Mountains of garbage were stacked along the Hilton Head Island coastline in the aftermath of Memorial Day weekend, according to a Facebook post by the Palmetto Ocean Conservancy.
The overflowing trash bins at Coligny and Burkes beaches were symptoms of a busy, hot holiday weekend on the beach.
Palmetto Ocean Conservancy CEO Michelle Meissen said the town is in “dire need” of more frequent trash pickups and more responsible beachgoers when it comes to plastic waste.
“(Hilton Head) needs to do more about the beach cleanups after events. What a disappointment to see this view tonight,” she wrote in a Facebook post.
The heaps of trash included hundreds of plastic cups and bottles and trash bags full of food.
Meissen said the post-holiday piles are because trash pickup schedules aren’t quick enough for the big beach crowds.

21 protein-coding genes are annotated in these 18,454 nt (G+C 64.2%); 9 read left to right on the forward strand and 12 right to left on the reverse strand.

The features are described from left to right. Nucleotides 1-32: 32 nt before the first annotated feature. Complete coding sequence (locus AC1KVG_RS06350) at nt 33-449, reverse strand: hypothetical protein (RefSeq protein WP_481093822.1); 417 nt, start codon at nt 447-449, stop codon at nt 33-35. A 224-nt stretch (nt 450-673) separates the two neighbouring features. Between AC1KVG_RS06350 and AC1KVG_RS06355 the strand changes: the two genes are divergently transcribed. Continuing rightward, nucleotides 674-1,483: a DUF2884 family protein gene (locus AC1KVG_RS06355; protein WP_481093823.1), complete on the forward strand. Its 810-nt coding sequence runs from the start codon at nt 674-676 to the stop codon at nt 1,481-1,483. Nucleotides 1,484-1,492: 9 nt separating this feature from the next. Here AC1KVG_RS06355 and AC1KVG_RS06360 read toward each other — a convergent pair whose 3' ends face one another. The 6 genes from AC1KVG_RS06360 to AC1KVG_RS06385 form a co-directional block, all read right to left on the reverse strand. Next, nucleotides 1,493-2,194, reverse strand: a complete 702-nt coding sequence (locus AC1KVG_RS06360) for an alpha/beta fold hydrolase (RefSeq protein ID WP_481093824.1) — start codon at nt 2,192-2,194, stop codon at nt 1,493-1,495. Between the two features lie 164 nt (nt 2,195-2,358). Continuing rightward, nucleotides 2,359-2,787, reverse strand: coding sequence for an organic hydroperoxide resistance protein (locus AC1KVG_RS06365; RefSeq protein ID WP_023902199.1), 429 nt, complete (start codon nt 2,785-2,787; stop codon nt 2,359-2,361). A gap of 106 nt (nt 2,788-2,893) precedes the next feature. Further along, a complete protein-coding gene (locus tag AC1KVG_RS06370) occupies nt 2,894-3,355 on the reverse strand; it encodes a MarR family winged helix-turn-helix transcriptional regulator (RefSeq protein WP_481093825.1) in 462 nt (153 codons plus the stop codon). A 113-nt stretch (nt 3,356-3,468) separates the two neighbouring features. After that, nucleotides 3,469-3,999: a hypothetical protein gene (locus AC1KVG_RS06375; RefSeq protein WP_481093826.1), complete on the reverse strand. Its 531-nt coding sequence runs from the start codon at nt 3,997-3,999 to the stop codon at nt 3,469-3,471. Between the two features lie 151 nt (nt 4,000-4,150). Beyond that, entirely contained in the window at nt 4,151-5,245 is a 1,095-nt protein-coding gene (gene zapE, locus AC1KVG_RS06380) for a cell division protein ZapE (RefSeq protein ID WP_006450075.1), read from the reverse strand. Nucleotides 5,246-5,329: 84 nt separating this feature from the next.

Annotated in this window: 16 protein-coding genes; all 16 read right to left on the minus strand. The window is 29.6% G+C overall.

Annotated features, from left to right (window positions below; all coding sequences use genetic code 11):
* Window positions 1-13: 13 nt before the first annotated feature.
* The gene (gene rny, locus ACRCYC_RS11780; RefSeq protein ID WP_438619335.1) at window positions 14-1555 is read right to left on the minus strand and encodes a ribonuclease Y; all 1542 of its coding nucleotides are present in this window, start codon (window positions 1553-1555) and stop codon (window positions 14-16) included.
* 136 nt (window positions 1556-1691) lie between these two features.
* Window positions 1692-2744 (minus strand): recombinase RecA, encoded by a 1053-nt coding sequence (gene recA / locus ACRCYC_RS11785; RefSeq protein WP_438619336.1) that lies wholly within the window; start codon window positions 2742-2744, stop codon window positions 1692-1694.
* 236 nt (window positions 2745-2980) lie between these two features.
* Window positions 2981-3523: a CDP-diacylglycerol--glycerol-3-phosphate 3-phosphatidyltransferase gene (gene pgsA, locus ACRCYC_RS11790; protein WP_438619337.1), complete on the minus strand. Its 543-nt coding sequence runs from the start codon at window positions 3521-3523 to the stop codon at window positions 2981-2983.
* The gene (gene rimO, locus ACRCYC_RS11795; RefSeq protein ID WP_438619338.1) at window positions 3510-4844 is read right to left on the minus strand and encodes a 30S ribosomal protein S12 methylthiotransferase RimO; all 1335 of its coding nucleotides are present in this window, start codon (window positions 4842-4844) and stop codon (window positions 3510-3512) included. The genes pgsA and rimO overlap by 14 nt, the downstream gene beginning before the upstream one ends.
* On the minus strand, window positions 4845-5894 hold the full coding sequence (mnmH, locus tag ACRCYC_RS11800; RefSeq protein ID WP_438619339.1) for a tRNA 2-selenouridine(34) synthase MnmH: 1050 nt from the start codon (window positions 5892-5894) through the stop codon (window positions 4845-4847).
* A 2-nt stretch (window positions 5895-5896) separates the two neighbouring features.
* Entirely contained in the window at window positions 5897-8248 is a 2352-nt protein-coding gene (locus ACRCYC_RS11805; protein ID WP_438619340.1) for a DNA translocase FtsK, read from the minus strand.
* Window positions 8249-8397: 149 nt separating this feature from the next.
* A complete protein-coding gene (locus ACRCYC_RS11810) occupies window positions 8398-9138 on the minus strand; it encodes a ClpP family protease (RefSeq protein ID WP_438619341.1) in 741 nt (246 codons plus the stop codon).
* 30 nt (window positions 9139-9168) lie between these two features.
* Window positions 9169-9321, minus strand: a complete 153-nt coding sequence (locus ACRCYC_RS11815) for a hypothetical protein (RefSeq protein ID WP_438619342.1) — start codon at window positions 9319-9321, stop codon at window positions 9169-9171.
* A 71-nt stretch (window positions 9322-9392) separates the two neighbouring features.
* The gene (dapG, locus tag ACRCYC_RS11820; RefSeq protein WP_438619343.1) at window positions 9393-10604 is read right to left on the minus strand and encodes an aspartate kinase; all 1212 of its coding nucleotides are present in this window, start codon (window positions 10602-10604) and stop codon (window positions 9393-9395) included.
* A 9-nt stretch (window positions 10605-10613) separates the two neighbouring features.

Shore Beach Service, which is the contracted beach patrol agency for the Town of Hilton Head Island, picks up trash from the beach in the morning and throughout the day as necessary, according to a representative from the Shore Beach communications center.
But holiday crowds overwhelm the trash system, Meissen said.
“I’m curious to know what Fourth of July is going to look like, if this is Memorial Day...” she said.
She added that the conservancy group is planning a beach cleanup day July 5.
Hilton Head residents as young as 10 are trying to solve the beach litter problem.
In December, three fifth-grade students from Hilton Head Elementary School approached the Hilton Head Island Town Council to propose covering and securing beach trash cans to stop them from tipping.
Rosa Olivetti, Joshua Prada and Ethan Simpson got what they asked for in March when the public facilities committee heard initial plans for wooden trash enclosures that would keep trash better contained.
The corrals, although not any larger than the existing trash cans, would cost the town around $120,000 to install at every beach park, according to a presentation by town engineer Scott Liggett.